It starts with a power outage. Where once stood living beings are now piles of discarded clothes. The once sunny city is shrouded in blackness. Shadows creep across every surface and whispers echo in the empty streets. Is it some form of enemy attack or a swift judgment from the divine? Each passing day contains fewer daylight hours, and only those who cling to some other form of light can escape the encroaching darkness.
A small group of survivors congregate in an old bar powered by a gas generator. Luke (Hayden Christensen) is a slick TV anchor forced to live by his wits. Paul (John Leguizamo) is a lonely projectionist working in a multiplex theatre. Rosemary (Thandie Newton) is a distraught mother whose baby is missing, and James (Jacob Latimore) is a shotgun-toting kid waiting for his mother to return. With their light sources slowly dying, they must find alternative illumination and a way out of the city. Overcome with paranoia and fear, the group struggles to understand the events that have brought them together.
Having established himself as a master of cinematic shock and dementia with Session 9 and The Machinist, Brad Anderson continues to produce nerve-wracking cinema. Leaping from a scenario straight out of The Twilight Zone, Anderson strips away the comfort of sunlight and replaces it with haunting existential questions. Using dark, murky tones as his palette, Anderson and cinematographer Uta Briesewitz (Session 9) craft a stark but evocative journey through the most menacing of nights.
More interested in detailed characters than disposable victims, Anderson brings out a new-found maturity in Hayden Christensen, who portrays a man struggling to hide his own panicked fears and emotions. A dark and challenging film, Vanishing on 7th Street never condescends to the audience and is sure to fuel conversations about loneliness, alienation, basic primal fears and, ultimately, our raison d’être. –TIFF.net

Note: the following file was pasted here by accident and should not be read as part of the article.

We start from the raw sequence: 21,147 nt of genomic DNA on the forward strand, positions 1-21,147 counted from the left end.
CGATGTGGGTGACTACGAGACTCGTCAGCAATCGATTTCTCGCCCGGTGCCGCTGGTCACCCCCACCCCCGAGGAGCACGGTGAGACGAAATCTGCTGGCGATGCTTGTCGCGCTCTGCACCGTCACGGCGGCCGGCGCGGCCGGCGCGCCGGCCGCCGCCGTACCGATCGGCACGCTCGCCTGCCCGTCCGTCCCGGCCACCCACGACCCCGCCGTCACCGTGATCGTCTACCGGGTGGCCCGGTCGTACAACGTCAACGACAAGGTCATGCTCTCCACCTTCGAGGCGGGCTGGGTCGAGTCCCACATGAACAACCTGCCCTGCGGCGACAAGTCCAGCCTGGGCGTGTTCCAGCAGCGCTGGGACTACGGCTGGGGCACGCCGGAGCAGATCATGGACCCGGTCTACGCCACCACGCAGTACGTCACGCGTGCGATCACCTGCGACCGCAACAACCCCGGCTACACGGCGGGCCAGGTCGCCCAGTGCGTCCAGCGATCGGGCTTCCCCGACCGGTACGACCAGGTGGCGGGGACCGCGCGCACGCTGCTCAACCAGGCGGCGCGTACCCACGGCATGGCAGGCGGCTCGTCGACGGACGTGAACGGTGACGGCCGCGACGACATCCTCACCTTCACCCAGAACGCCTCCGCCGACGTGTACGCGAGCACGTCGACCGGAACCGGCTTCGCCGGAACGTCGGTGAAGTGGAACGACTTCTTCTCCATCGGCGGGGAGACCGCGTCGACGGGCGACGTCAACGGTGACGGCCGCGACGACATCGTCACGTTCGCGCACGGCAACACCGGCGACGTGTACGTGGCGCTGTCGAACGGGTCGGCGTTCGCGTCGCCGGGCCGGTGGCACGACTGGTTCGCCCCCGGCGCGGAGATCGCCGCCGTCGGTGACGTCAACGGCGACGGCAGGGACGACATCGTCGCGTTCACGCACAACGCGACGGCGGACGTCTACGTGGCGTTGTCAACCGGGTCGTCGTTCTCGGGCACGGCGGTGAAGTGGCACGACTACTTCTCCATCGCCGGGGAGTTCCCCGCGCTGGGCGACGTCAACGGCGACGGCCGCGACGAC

Brad Anderson (born 1964) is a film director. A director of thriller and horror films and television projects, he is best known for having directed The Machinist (2004), starring Christian Bale, as well as producing and directing several installments of the FOX science-fiction series Fringe.
Anderson was born in Madison, Connecticut, the son of Pamela Taylor Anderson, a community services administrator. He is the nephew of Emmy Award-winning actress Holland Taylor. Before he began his film career, he attended Bowdoin College, where he majored in anthropology and Russian. He then went to London to finish his film education before returning to Boston.
His films have varied from Sundance Film Festival audience favorites (and romantic comedies) Next Stop Wonderland (1998) and Happy Accidents (2000) to darker films such as Session 9 (2001) and The Machinist (2004), starring Christian Bale. He was inspired to use the Danvers State Hospital… read more
I like its modesty. Technically not a great movie, but superficial stories and qualities aside - we're all surrounded by that 'ultimate' inevitable, mysterious shadow, our brittle egos in fear of death/disappearance desperately affirming that 'i exist i exist i exist', fear, reasons to live, meaning, loss etc. The ending is yes, lame by some standards, but archetypal of natural innocence pressing on. Simple. Nice.
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